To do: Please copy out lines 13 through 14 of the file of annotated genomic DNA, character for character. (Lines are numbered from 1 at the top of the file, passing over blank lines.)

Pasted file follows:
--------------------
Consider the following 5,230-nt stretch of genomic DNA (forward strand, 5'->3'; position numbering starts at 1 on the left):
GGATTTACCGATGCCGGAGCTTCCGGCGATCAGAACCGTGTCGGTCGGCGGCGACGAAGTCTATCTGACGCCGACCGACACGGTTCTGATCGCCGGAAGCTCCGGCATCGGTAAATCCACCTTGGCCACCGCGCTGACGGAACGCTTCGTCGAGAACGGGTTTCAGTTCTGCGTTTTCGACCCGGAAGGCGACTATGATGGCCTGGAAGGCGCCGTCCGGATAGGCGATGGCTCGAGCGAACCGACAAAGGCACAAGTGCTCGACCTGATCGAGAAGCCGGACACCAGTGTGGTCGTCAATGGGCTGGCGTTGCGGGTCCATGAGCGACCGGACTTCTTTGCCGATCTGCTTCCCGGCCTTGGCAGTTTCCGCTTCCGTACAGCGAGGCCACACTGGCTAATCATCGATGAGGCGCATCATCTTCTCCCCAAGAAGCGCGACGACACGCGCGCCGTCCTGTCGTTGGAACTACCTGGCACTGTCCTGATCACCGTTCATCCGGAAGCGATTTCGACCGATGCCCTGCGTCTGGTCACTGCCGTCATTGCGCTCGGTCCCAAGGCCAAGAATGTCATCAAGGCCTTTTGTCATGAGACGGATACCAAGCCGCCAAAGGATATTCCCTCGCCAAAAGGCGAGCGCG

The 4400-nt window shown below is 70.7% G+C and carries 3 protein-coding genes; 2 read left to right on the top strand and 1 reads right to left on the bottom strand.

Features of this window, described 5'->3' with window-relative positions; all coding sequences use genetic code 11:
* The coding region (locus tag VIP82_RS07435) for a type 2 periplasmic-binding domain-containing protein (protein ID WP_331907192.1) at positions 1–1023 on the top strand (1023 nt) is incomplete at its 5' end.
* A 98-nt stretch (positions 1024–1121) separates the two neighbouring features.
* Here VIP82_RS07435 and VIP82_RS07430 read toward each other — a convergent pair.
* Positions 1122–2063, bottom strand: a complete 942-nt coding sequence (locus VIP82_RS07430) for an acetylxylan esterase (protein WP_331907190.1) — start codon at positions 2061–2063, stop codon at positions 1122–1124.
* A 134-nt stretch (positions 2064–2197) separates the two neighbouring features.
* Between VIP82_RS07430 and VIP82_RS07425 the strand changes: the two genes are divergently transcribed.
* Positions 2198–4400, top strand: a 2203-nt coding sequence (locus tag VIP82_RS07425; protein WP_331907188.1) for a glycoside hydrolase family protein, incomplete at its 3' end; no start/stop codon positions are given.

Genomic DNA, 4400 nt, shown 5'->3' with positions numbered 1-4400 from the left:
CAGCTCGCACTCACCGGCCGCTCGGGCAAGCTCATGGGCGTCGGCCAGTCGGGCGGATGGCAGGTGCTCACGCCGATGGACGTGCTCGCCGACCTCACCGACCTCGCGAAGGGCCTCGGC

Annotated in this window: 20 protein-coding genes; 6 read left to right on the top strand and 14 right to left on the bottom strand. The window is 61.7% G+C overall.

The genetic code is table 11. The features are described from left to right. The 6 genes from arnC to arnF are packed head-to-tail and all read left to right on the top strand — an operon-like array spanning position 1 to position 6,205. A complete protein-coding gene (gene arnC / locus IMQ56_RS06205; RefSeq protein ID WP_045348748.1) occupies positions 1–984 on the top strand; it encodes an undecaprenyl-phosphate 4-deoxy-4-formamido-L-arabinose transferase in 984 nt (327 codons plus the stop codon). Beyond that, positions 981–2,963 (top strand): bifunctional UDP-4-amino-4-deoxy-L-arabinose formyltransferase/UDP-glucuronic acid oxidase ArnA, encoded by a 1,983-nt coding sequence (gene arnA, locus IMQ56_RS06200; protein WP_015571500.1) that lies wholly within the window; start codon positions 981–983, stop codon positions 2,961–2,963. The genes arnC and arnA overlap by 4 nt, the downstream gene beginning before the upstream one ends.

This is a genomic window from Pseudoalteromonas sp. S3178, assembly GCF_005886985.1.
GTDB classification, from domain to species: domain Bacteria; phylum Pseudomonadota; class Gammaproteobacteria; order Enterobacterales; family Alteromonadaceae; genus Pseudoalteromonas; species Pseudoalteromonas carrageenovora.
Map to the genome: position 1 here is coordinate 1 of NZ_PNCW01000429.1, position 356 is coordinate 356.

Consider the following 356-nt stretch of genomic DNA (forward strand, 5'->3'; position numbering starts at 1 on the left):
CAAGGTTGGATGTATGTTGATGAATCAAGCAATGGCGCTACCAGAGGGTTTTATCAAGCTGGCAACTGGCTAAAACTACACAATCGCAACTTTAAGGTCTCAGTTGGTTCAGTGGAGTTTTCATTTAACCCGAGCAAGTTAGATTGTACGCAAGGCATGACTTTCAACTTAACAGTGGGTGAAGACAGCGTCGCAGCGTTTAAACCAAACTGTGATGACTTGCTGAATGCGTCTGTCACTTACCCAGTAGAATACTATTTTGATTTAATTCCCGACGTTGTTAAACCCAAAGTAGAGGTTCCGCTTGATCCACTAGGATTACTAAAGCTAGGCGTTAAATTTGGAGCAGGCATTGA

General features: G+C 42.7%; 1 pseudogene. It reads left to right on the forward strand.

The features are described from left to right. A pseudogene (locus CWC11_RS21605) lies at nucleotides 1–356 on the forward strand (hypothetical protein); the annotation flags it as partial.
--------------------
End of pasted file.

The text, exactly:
CAGCTCGCACTCACCGGCCGCTCGGGCAAGCTCATGGGCGTCGGCCAGTCGGGCGGATGGCAGGTGCTCACGCCGATGGACGTGCTCGCCGACCTCACCGACCTCGCGAAGGGCCTCGGC

Annotated in this window: 20 protein-coding genes; 6 read left to right on the top strand and 14 right to left on the bottom strand. The window is 61.7% G+C overall.